The Art of Bharata Natyam

In India, dance, the art of space and time, has been inextricably linked with the spiritual. As a path towards attaining God, Indian dance bespeaks the human experience while aspiring to the divine. Telling stories of love, hatred, sorrow, pain, truth, and deception, Bharata Natyam leaves no sentiment unturned. The longing of the human soul for harmonious union with God is allegorically presented within the love themes of dances.

Having developed historically in the southern part of India called Tamil Nadu, Bharata Natyam reflects the southern aesthetic. Angular lines, geometric shapes, symmetry and groundedness are all characteristics of the dance movements which contribute to its unique visual quality. The typically southern costume, consisting of a bright silk sari stitched and pleated to emphasize the traditional “half-sitting” position with turned out and bent legs, is accompanied by jewel-studded ornaments on the head, neck, arms, wrist, and waist. Today, this costume and make up has become theatricized for stage purposes.

Technically, the use of codified hand symbols to tell stories or to create visual patterns in space goes back to the ancient Sanskrit treatise on dance and drama known as the Natya Shastra. This voluminous work is dated with question from anywhere between the 3rd century B.C. to the 5th century A.D. Containing an entire section on codified positions, movements, and gestures, the Natya Shastra is one of the main sources for Bharata Natyam technique.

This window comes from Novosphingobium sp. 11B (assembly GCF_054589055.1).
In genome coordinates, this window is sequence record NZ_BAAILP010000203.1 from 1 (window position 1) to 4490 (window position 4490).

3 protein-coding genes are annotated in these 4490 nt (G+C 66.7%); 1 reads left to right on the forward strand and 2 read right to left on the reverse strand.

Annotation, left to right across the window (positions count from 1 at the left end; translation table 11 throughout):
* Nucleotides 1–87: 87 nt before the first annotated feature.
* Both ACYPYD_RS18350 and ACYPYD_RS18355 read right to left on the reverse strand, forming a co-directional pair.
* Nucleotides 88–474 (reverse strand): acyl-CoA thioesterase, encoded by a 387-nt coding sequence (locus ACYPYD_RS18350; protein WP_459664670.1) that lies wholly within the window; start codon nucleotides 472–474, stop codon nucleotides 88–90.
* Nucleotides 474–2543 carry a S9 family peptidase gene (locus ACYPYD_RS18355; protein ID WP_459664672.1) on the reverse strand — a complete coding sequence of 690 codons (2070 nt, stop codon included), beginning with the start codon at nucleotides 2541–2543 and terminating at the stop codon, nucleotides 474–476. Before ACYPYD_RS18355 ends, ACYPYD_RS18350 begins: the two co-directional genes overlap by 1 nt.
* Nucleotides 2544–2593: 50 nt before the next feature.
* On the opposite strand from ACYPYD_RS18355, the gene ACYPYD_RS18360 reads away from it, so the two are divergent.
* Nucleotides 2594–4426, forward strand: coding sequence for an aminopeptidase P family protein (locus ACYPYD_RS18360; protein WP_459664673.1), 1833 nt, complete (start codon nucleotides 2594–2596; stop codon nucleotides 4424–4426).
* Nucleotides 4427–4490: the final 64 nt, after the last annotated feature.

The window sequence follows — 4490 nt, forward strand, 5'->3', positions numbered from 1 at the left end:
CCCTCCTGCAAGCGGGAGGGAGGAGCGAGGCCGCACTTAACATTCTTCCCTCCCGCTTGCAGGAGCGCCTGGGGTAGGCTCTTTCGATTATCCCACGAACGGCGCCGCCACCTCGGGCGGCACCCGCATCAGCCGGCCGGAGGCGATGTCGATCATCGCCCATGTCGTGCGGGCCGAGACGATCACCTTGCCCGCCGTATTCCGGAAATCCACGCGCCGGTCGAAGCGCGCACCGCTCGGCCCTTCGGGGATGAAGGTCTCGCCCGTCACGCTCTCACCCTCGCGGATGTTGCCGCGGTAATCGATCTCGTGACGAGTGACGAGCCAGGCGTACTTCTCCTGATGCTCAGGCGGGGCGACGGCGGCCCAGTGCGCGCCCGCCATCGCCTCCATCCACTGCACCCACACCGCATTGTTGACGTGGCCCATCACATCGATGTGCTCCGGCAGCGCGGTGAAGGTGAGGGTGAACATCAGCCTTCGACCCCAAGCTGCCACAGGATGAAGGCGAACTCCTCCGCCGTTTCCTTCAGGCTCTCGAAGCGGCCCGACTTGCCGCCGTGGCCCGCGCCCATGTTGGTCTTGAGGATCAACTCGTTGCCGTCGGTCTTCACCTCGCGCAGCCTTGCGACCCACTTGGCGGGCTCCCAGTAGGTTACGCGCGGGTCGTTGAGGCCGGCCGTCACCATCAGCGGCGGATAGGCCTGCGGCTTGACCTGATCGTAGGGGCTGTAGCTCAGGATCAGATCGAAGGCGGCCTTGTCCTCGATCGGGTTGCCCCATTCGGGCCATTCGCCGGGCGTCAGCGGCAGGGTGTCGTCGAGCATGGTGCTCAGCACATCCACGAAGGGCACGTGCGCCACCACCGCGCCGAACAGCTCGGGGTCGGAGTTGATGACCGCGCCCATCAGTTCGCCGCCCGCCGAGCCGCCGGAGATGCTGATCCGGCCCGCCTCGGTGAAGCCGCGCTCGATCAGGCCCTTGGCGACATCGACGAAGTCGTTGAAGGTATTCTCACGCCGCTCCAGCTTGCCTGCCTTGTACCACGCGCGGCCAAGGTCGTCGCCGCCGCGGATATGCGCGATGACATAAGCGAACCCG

Originally a temple art, the dance, then known as Sadir, functioned as an intrinsic segment of the daily rituals as well as festival celebrations. Patron kings from as early as the 7th and 8th centuries, prided themselves to be art lovers and connoisseurs. They supported hundreds of musicians, dancers, dance masters, and artisans who were affiliated with a particular temple. Flourishing for several centuries under these conditions, the temple and royal court dance traditions peaked in the creation of new repertoire during the mid-seventeenth century under the maharajas of Tanjore. Over time and with the arrival of British rule, the dance tradition eventually fell into disrepute.

A half century ago, due to various social and economic factors, the dance took a different name, function, and venue. It became Bharata Natyam, a dance art which is performed in theaters. Today, it remains as such, leaping along with the Indian diaspora across continents and into theaters worldwide.

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